Alan

  6. admin March 23, 2009 12:48 pm #

    After an incredible up-day today, there are a few things I consider if planning to sell a cc tomorrow. First I try to locate a stock that didn’t appreciate dramatically today. One that went up slightly would be one of my top choices. Then I would look for a stock whose price is between 2 strikes rather than near a strike. The reason for this is that although the last two weeks have resembled a bull market, the overall tone is still that of a bear market and I-T-M strikes would be my preference.

    One such stock is DLTR that is currently selling for $41.38 and was up in price only 1.15% today. Here are the calculations:

    Buy 100 x DLTR @ $41.38

    Sell 1 x April $40 call @ $2.40

    ROO = 240 – 138/4000 = 2.6% 31% annualized

    Downside Protection = 138/4138 = 3.3%

    We are guaranteed a 1-month return of 2.6% as long as our shares do not decline in price by more than 3.3%.

    Of course all calculations need to be re-checked prior to making any trades.

    Alan

  7. admin March 24, 2009 11:01 am #

    Following up on yesterday’s hypothetical with DLTR:

    It is 1-hour before trading stops on Tuesday. DLTR is trading @ $40.76. Here’s how the trade would play out:

    Buy 100 x DLTR @ $40.76

    Sell 1 x April $40 call @ $2.10

    ROO = 210 – 76/4000 = 3.4% 1-month return

    Downside protection = 76/4076 = 2%

    We are guaranteed a 3.4% 1-month return as long as our shares do not depreciate in value by more than 2% by April 17th.

    Alan

  8. Don R. March 25, 2009 8:26 am #

    Alan,

    On Monday I bought qsii for $44.50. Then I sold the 45 covered call option. Today the stock is around 47.50. Sould I buy back the option and why?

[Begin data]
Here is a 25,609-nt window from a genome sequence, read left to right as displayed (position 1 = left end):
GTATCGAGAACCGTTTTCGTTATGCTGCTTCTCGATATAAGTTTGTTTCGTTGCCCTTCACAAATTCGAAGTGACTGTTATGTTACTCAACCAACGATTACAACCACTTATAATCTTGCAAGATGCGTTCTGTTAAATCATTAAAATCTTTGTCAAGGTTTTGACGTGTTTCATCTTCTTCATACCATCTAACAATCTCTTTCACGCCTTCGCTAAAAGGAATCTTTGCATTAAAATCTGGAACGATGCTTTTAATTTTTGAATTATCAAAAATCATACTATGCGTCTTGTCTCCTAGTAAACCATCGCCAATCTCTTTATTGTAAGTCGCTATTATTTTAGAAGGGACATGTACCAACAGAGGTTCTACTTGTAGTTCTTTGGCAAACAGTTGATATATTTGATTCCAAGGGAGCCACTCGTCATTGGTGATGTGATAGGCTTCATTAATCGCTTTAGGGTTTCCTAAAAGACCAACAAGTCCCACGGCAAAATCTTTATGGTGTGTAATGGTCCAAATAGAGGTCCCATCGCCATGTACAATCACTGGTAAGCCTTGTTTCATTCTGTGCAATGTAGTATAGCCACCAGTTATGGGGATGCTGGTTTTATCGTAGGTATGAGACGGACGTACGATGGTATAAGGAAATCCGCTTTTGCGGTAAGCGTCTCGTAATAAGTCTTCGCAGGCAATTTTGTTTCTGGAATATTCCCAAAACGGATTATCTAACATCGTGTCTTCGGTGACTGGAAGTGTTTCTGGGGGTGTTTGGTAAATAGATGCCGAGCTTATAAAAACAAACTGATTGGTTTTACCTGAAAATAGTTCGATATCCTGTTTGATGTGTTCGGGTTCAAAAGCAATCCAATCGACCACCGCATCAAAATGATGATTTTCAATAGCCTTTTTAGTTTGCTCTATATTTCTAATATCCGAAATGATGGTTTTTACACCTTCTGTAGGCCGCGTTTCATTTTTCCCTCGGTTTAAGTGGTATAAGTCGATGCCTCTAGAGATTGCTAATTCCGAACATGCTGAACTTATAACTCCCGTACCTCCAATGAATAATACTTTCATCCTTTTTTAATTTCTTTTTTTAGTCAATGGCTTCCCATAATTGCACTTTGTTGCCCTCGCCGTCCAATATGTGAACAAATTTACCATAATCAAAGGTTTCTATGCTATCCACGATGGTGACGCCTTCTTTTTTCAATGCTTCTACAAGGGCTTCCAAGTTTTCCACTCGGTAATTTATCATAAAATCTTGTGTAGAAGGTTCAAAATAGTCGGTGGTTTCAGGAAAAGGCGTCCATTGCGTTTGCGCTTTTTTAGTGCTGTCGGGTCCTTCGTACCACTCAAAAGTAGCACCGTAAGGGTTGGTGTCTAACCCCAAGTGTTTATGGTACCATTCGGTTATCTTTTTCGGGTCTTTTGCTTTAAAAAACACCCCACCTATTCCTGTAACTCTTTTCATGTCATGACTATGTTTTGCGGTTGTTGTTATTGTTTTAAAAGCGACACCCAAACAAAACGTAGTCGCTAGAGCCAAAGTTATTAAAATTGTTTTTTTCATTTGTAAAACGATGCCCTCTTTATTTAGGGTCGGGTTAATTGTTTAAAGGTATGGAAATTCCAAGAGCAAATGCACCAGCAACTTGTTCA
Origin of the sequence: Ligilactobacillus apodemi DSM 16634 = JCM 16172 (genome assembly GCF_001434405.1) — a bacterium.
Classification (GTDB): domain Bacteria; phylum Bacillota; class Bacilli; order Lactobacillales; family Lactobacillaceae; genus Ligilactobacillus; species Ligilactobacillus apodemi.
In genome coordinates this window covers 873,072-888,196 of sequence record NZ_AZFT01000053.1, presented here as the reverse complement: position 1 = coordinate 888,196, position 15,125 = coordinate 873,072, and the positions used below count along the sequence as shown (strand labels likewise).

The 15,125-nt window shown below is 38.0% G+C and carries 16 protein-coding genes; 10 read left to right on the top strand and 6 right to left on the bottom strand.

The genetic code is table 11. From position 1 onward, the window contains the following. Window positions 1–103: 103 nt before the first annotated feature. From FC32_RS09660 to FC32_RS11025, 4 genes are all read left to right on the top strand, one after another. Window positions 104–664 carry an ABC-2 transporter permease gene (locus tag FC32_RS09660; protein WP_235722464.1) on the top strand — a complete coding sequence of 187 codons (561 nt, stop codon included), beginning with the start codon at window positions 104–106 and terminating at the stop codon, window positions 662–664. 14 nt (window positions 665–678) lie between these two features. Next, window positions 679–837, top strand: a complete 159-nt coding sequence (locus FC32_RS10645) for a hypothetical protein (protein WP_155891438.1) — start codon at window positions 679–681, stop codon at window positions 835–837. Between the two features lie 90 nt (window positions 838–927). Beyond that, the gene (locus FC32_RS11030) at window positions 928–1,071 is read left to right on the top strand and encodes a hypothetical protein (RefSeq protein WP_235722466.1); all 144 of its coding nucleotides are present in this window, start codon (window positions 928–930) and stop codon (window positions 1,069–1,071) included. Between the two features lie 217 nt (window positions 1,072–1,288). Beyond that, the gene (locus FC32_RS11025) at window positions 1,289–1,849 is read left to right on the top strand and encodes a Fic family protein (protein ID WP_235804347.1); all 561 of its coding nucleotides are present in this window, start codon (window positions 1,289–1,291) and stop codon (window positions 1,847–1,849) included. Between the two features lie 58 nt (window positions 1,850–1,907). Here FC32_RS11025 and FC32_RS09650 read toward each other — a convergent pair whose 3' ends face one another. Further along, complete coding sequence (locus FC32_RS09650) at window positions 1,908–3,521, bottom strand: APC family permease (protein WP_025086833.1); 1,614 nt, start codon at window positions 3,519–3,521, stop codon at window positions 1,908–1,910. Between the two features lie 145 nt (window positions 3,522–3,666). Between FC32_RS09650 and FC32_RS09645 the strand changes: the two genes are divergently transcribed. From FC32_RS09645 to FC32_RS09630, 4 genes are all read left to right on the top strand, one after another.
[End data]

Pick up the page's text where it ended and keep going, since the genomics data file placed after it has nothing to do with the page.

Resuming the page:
Thanks for any help you can give.

    Don

  9. admin March 25, 2009 8:46 am #

    Don,

    Thus far, this investment is making you look like a genius!

    I would not buy back the option at this time. You originally sold an O-T-M strike which has only time value. Now, with the price of the stock above the 45 strike, the option premium has both time value and intrinsic value ($2.50 per share). You would be paying more to buy back the option than the original option sale. Since this is not an expiration Friday exit strategy, this is not money well spent.

    View this as you made a great 1-month profit on the option sale, perhaps another $50 per contract on the stock appreciation and currently $250 in downside protection. On or near expiration Friday, evaluate for a possible roll out or roll out and up if the share price is still above the strike.

    Keep up the good work.

    Alan

  10. admin March 26, 2009 2:19 am #

    With the market’s recent turnaround, it’s been easier to locate stocks with uptrending chart patterns. Prior to that, I found myself settling for consolidating (sideways) patterns and selling I-T-M strikes. With technically sound charts along with positive market tone (we’re not quite there yet), I am more likely to sell O-T-M strikes to get the extra upside appreciation. Here are a few equities with uptrending EMAs:

    AAP
    BWLD
    NFLX
    PZZA
    STAR
    SVR

    Having a strong watchllist is the backbone to successful investing and maximizing returns.

    Alan

  11. admin March 27, 2009 6:00 am #

    From time to time we will hear a financial term that we are not familiar with. One of the weeknesses of stations like CNBC is that they speak to seasoned investors who live the Wall Street life. Too often, these terms are not defined or explained.

    A free website that that will define most of these terms in an easy to understand manner is Investor Words:

    http://www.investorwords.com/

    You may want to bookmark this site and have easy and quick access to financial terms. Whenever I find a site, particularly a free one, that can facilitate our investment strategies, I will publish it on these comments links of my most recent article.

    Alan

  12. admin March 27, 2009 7:04 am #

    Excellent article about President Obama’s communication challenge:

    http://www.bookofjoe.com/2009/03/daddy-tell-me-what-exactly-is-a-derivative.html

    Alan

Trackbacks/Pingbacks

  1. financialreporting » Blog Archive » Why go naked when you can go covered? - December 23, 2009

    […] (IRA) or non-sheltered account. For non-sheltered accounts, Allan Ellman discusses tactics in his Blue Collar Investors blog but for those CPA-minded individuals who want to hear it directly from the horse’s […]

Leave a Reply

Optionally add an image (JPEG only)